Little Feet in Little’s Shoes

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On Sunday I drove to our Bethany’s to spend a few days with her and her family while Ray “holds down the fort” in Gainesboro. Every moment has been precious. Gregory treats me like a good friend–that is precious in a son-in-law. Our precious Bethany and I are finding time each day for one of our many together-time favorites–a British mini-series based on a Dickens novel. This one is eight hours.

And precious twenty-month-old Eva . . . what can I say? She is a joy a second!

We have read so many books. My Bible Book, a “Rand-McNally Religious Book” published in 1946 is a favorite. She especially likes to point to the dog and the flowers. When I asked her where the girl was, she pointed first to herself and then to me. I still feel like a girl inside. I think we always do.

We have also read Seven Little Postmen by Margaret Wise Brown and Edith Thacher Hurd over and over again. At the beginning, a little boy writes a letter with a special secret surprise to his grandmother and seals it with red sealing wax. Then seven little postmen work to get the letter to his grandmother who lives far away in the country. In this Little Golden Book Classic, first published in 1952, children learn how the U.S. postal system worked back then. It is fascinating . . . well, to me, at least. I always liked when Mr. Rogers showed us Picture, Picture.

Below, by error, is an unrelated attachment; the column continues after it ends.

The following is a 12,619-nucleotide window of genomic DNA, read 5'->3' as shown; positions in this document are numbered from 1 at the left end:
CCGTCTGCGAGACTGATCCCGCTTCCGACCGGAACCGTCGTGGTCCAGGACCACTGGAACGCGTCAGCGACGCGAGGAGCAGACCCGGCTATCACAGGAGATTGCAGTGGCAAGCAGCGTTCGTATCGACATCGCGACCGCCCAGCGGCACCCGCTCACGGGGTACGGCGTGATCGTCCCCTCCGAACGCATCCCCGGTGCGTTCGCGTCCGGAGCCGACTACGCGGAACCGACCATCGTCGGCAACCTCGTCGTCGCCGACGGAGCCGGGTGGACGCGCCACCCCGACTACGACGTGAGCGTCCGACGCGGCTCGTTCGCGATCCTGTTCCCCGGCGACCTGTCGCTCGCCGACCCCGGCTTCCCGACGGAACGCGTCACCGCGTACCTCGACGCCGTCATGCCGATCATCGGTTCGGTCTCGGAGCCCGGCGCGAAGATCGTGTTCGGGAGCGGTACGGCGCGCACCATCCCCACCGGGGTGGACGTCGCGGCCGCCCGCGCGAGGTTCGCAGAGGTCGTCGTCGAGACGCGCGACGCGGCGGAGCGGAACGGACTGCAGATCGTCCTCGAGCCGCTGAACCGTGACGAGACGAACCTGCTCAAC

At the end we learn that the little boy’s grandmother feels lonely sometimes. The secret is that he is coming to visit her on Saturday. Now there’s a special story for little Eva and her Little (as I have mentioned before, Little is my grandma name).

When I arrived, I carried my travel things into Eva’s room. It didn’t take me long to shed my shoes and it didn’t take Eva long to find them. Eva and I had been in her room together and I had gone out briefly. When I returned, there she stood in Little’s shoes.

I brought two pairs. She tries one pair for a while and later the other. I also brought my big laptop bag which she thinks is a purse and a small shoulder bag. Now when she wears my shoes, she chooses one of the bags, puts it around her neck like a necklace, and walks around the house, looking quite the little lady.

Our little Eva 023 cropped

It’s a wonderful thing having Eva walk in my shoes–and a sobering one. I was once a little girl and now it is time for me to be an example for two generations. I pray that someday someone can say something like this about each of our grandchildren.

For I am mindful of the sincere faith within you,
which first dwelt in your grandmother Lois
and your mother Eunice,
and I am sure that it is in you as well.
2 Timothy 1:5

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